03. Who can receive a war disablement pension?

If you were injured or disabled when serving in the armed forces, you may be able to get a war disablement pension, which is paid by the Veterans Agency. Your illness, injury or disability does not need to have occurred in active service or during war, and may be physical or psychological.

You may be able to receive a war disablement pension if you were:

  • disabled by illness or an injury while serving in the British armed forces, including the Ulster Defence Regiment (now known as the Royal Irish Regiment), the Home Guard, or nursing and auxiliary services;
  • disabled while serving as a civil defence volunteer;
  • a civilian disabled as a result of enemy action in the Second World War;
  • a merchant seaman, a member of the naval auxiliary services or a coastguard, and you were disabled by an injury or a disease you suffered because of conditions during a war, or because you were a prisoner of war; or
  • a member of the Polish forces under British command who served in the Second World War, or in the Polish Resettlement Forces, and you were injured or disabled during this service.

If you are unsure whether you can claim a war disablement pension, you can get advice from the Veterans Agency. See 'Further help' for information on how to contact the Veterans Agency.

You cannot claim a war disablement pension if you are still serving in the armed forces.

You may be able to claim a war pension if you live abroad, provided you meet the rules above.

How much war disablement pension will I get?
The amount of money you get depends on how disabled you are. You may need to have a medical examination to assess this. You will be assessed on a percentage scale. The greater the disability, the higher the percentage.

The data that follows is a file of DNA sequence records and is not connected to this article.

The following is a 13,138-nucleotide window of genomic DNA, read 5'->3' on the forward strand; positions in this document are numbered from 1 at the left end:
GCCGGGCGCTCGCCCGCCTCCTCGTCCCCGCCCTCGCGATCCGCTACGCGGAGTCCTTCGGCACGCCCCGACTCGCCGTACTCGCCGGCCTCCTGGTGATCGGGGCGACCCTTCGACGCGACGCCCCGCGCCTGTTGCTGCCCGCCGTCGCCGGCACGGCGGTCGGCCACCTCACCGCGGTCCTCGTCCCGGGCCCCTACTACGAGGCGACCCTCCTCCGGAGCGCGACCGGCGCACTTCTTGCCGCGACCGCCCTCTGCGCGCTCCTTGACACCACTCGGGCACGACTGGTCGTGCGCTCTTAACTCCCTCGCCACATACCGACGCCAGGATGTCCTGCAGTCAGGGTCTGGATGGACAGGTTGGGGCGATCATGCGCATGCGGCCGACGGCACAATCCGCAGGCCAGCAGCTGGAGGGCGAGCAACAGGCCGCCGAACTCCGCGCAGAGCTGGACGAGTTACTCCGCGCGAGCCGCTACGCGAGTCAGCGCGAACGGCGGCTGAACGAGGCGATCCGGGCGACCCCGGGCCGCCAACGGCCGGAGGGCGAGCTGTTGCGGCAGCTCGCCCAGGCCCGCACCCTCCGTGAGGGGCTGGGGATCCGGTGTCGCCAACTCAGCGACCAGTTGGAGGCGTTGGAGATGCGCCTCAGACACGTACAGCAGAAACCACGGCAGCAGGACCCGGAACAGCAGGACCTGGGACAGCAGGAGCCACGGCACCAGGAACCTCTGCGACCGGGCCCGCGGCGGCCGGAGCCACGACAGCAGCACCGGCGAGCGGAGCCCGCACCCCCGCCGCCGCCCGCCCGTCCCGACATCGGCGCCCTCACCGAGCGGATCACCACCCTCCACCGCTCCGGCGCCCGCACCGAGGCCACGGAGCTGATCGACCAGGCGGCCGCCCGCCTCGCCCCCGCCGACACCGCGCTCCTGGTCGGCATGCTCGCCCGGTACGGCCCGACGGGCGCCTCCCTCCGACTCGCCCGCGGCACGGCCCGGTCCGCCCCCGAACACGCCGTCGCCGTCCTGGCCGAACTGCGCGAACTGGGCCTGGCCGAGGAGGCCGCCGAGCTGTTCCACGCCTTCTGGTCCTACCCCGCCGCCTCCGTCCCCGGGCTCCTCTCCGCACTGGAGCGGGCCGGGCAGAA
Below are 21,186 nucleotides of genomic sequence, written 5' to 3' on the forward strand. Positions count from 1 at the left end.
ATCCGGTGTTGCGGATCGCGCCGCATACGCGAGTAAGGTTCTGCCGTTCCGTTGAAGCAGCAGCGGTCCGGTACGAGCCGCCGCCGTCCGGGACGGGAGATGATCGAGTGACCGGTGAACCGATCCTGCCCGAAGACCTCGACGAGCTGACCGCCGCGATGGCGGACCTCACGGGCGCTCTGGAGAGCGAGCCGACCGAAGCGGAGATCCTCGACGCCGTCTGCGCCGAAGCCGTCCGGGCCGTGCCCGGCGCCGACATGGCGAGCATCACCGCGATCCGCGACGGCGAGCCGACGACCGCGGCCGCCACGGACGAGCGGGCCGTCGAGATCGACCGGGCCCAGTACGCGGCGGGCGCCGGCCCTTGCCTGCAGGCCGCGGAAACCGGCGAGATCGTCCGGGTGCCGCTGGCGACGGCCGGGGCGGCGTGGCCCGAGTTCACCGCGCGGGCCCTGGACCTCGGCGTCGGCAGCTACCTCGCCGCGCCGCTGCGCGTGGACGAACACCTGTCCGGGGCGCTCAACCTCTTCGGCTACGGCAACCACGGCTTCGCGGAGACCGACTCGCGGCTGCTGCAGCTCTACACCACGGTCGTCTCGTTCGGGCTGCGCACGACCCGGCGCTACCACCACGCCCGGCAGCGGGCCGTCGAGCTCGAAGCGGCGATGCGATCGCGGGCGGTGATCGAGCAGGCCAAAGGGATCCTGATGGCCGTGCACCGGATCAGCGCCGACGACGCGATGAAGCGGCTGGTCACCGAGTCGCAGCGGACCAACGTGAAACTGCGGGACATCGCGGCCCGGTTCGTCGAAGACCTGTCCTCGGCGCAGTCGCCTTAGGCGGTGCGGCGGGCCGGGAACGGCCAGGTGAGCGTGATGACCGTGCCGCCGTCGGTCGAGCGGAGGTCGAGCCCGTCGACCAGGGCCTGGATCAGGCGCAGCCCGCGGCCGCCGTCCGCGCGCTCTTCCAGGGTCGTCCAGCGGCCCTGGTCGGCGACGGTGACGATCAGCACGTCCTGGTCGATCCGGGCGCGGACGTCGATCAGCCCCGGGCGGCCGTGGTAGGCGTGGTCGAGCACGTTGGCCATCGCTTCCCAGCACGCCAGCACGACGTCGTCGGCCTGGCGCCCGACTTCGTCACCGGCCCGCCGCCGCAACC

If your disability is assessed at less than 20 per cent, you will usually be paid a lump sum. If you are assessed at 20 per cent disabled or more, you will usually receive a pension. As an example, a non-officer war pensioner receives:

  • £127.40 a week with 100 per cent disability; or
  • £63.70 a week with 50 per cent disability.

Can I get extra money if I have special needs?
You may also be able to get other allowances on top of the lump sum or pension. These include allowances for care and for mobility (getting around). There are four main 'supplementary allowances'. They are:

  • War Pensioners' Unemployability Supplement;
  • Constant Attendance Allowance;
  • Allowance for Lowered Standard of Occupation; and
  • Mobility Supplement.

You do not pay income tax on a war disablement pension or on supplementary allowances.

Is my war disablement pension affected by other income I have?
The amount you receive from a basic war disablement pension does not normally depend on other types of income you may have. However, the Veterans Agency will look at your other income when deciding whether it will pay you other allowances.

Also, your war disablement pension may be reduced if you have received:

  • compensation for your disablement from another organisation, such as the Ministry of Defence; or
  • Industrial Injuries Disablement Benefit.

Does my war disablement pension affect my welfare benefits?
The first £10 a week of your basic war disablement pension is not counted as income when the Department for Work and Pensions is working out what level of means-tested benefits (such as Income Support, Income-based Jobseeker's Allowance or pension credit) to pay you. But the rest of your war disablement pension counts as income and will affect your benefit. Some supplementary allowances are not counted as income when working out how much benefit you would be paid.